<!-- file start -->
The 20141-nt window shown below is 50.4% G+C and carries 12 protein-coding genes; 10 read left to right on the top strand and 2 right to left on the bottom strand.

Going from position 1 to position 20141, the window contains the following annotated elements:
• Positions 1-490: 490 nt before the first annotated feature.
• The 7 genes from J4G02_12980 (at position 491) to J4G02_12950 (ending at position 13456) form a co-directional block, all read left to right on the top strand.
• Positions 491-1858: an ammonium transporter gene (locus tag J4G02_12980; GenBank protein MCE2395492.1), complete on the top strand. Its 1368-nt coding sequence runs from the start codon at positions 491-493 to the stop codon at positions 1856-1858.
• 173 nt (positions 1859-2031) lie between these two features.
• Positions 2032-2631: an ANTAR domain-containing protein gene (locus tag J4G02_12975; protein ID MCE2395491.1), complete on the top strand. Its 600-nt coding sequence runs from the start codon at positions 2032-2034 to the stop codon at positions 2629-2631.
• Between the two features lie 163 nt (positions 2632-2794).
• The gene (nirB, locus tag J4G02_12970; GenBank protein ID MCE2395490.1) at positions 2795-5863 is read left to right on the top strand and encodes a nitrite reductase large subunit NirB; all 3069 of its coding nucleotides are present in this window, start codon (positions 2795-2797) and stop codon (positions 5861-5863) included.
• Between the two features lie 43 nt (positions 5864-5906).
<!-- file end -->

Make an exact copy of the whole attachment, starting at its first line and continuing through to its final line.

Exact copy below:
The 20141-nt window shown below is 50.4% G+C and carries 12 protein-coding genes; 10 read left to right on the top strand and 2 right to left on the bottom strand.

Going from position 1 to position 20141, the window contains the following annotated elements:
• Positions 1-490: 490 nt before the first annotated feature.
• The 7 genes from J4G02_12980 (at position 491) to J4G02_12950 (ending at position 13456) form a co-directional block, all read left to right on the top strand.
• Positions 491-1858: an ammonium transporter gene (locus tag J4G02_12980; GenBank protein MCE2395492.1), complete on the top strand. Its 1368-nt coding sequence runs from the start codon at positions 491-493 to the stop codon at positions 1856-1858.
• 173 nt (positions 1859-2031) lie between these two features.
• Positions 2032-2631: an ANTAR domain-containing protein gene (locus tag J4G02_12975; protein ID MCE2395491.1), complete on the top strand. Its 600-nt coding sequence runs from the start codon at positions 2032-2034 to the stop codon at positions 2629-2631.
• Between the two features lie 163 nt (positions 2632-2794).
• The gene (nirB, locus tag J4G02_12970; GenBank protein ID MCE2395490.1) at positions 2795-5863 is read left to right on the top strand and encodes a nitrite reductase large subunit NirB; all 3069 of its coding nucleotides are present in this window, start codon (positions 2795-2797) and stop codon (positions 5861-5863) included.
• Between the two features lie 43 nt (positions 5864-5906).